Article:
Consider some of the speakers that you have listened to – which ones do you remember the most? Usually the ones with compelling endings to their speech. What did they use to end their speech? A joke? A funny story? A memorable quote?

5 Reasons to use a Powerful Speech Ending:

  • A powerful ending sends your audience off with excitement and purpose.
  • A powerful ending is a sign to the audience that they may now applaud.
  • A powerful ending gives your DJ a clear sign to start the exit music.
  • A powerful ending keeps you top-of-mind longer.
  • A powerful ending motivates your audience to take action.

If you include a powerful call to action in your powerful ending, the audience will be running to the back of the room with their wallets out to buy your product or sign up for your program.

If you have a powerful ending, the audience will keep that in mind as they leave. Use your final words to turn your audience to your point of view and tell them what action you’d like them to take next. End your speech by using motivational words that inspire your audience to stand and applaud.

As Mark Twain said: “The difference between a word and the RIGHT word is like the difference between the lightning bug and the lightning.”

Be the lightning!

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Obtaining A First Mortgage For Investment Property

As the name implies, a first mortgage for investment property is simply the first loan that is issued for the property. When you purchase a piece of real estate, the loan that you receive as financing is also known as a first mortgage.

Before you apply for a first mortgage for investment property, it’s a good idea to obtain a copy of your credit report and confirm the accuracy of the information listed therein. Every 12 months, you are entitled to receive a free copy of your credit file from each of the three credit reporting agencies, including Equifax, Experian and TransUnion. The best way to choose a lender for your first mortgage for investment property is to shop around. Compare interest rates, required down payments and other loan terms in order to find the best fit.

When you speak to a lender regarding a first mortgage, they will explain the required down payment, invite you to fill out a loan application, access your credit file and possibly even provide you with a loan decision within hours. In most cases, a lender will require a down payment ranging from 20-35% for investment properties. Depending on your credit history, you may be asked to pay a slightly higher down payment than average. Because the purchase will not be used as a primary residence, the loan term will likely be shorter than a traditional mortgage.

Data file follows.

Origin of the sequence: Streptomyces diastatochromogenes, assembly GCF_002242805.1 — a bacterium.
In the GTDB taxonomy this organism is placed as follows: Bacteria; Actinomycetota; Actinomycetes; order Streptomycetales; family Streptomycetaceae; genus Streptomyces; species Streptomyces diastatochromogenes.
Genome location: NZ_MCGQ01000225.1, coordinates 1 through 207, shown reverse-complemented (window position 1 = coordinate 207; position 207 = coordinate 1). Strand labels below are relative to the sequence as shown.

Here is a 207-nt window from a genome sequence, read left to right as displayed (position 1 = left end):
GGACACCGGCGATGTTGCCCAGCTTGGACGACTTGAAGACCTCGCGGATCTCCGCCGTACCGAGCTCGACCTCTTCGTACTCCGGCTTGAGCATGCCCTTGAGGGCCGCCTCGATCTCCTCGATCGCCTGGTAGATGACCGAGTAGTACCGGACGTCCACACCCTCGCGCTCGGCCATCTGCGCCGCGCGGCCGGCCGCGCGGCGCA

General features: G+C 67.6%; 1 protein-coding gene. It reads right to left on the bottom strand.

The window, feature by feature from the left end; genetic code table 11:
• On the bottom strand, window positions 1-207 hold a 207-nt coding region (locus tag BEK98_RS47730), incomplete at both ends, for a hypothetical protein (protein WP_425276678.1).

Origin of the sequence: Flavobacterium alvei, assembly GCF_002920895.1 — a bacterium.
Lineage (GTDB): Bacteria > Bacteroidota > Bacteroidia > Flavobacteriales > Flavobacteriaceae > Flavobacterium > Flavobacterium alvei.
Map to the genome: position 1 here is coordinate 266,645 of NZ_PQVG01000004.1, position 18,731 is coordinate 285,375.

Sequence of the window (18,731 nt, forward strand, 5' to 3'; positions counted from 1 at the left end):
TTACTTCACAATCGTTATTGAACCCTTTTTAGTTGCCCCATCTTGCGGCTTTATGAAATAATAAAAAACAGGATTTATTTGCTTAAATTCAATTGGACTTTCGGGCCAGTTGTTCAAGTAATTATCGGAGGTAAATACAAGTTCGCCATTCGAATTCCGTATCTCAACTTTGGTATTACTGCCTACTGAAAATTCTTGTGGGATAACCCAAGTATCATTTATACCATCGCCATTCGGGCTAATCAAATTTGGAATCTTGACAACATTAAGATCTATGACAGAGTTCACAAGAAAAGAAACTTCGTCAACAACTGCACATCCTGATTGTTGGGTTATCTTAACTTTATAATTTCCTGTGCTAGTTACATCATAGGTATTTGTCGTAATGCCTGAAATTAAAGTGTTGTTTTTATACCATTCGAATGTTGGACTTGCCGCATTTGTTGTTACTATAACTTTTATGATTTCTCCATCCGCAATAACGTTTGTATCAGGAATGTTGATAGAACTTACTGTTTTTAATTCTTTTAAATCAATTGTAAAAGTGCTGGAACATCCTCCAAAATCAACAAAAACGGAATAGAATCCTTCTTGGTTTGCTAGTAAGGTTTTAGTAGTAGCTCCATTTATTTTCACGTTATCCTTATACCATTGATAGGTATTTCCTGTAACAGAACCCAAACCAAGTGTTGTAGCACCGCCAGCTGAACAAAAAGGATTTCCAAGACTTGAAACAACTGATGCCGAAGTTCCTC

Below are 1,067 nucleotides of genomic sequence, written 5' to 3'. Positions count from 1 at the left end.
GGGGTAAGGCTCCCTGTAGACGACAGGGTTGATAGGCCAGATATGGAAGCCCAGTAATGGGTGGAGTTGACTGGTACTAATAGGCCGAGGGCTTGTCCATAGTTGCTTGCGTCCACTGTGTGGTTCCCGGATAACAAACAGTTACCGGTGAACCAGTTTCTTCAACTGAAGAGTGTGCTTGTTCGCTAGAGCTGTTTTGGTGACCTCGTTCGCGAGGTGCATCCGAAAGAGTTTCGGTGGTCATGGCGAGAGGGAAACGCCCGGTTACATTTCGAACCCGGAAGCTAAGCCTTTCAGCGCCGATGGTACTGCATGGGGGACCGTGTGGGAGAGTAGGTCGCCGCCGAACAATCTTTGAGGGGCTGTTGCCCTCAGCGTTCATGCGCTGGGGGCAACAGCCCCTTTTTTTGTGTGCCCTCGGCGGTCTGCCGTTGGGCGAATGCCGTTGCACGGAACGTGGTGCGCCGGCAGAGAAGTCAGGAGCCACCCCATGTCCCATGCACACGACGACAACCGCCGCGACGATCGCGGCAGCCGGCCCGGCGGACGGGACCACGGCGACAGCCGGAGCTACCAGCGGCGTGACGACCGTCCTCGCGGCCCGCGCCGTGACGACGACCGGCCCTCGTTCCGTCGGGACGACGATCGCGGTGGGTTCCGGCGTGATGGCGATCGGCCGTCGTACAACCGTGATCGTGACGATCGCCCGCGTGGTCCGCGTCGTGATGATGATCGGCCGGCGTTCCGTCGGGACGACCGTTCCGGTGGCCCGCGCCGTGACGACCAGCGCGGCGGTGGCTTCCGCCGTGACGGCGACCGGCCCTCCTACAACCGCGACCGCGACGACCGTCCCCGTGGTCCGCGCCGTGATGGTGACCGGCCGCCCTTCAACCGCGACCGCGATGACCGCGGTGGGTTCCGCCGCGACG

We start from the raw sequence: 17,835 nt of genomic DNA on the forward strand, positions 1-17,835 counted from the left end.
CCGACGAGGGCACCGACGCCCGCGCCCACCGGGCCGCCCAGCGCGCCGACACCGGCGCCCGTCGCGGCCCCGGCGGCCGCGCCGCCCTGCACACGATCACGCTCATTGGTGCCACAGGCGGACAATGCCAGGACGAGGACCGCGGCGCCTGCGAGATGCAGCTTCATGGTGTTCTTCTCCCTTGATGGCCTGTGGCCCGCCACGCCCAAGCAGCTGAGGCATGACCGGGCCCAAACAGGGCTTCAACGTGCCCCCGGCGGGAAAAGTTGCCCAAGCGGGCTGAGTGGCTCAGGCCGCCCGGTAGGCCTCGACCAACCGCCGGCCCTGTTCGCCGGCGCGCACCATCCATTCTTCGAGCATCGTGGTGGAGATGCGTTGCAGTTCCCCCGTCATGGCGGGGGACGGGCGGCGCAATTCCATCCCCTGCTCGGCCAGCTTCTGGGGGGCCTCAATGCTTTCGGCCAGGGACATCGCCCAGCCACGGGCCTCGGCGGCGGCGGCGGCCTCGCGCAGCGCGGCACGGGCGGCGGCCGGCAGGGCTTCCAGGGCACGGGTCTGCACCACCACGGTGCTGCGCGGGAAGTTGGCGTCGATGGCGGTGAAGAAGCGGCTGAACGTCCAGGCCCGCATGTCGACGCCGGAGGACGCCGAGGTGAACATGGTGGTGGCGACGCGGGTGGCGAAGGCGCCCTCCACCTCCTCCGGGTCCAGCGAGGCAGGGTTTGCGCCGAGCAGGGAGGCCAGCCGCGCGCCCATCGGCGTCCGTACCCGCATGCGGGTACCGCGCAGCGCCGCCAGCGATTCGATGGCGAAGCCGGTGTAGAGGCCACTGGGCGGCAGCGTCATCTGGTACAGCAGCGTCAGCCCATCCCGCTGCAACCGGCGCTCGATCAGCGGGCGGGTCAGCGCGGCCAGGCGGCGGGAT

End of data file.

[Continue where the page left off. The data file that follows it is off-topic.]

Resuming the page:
When it comes to a first mortgage, every lender will require that a title search be performed on the property prior to approving a loan. A title search can be performed by a licensed attorney specializing in real estate and is beneficial for making sure that there are no judgments, liens or back taxes on the property. In addition, a title search will confirm the identity of the property owner and will ensure that the seller has the full right to deed the property to a new owner.

While shopping for a lender, most investment property buyers will apply with more than one lending institution. Although it is widely known that multiple credit inquiries in a short period of time may lower your credit score, applying for a mortgage is slightly different if the inquiries are made close together. The reason is because lenders expect that you will apply at multiple locations and may, therefore, not let recent inquiries for a mortgage loan deter them from approving your application for a first mortgage for investment property.

A first mortgage for investment property will be more likely to be approved if the hopeful buyer can provide an appraisal confirming the market value of the property. A loan is even likelier to be approved if the property is being sold for below market value, which will result in instant equity. These factors, combined with an appreciating market and a large down payment will increase your chances of being granted a first mortgage for investment property.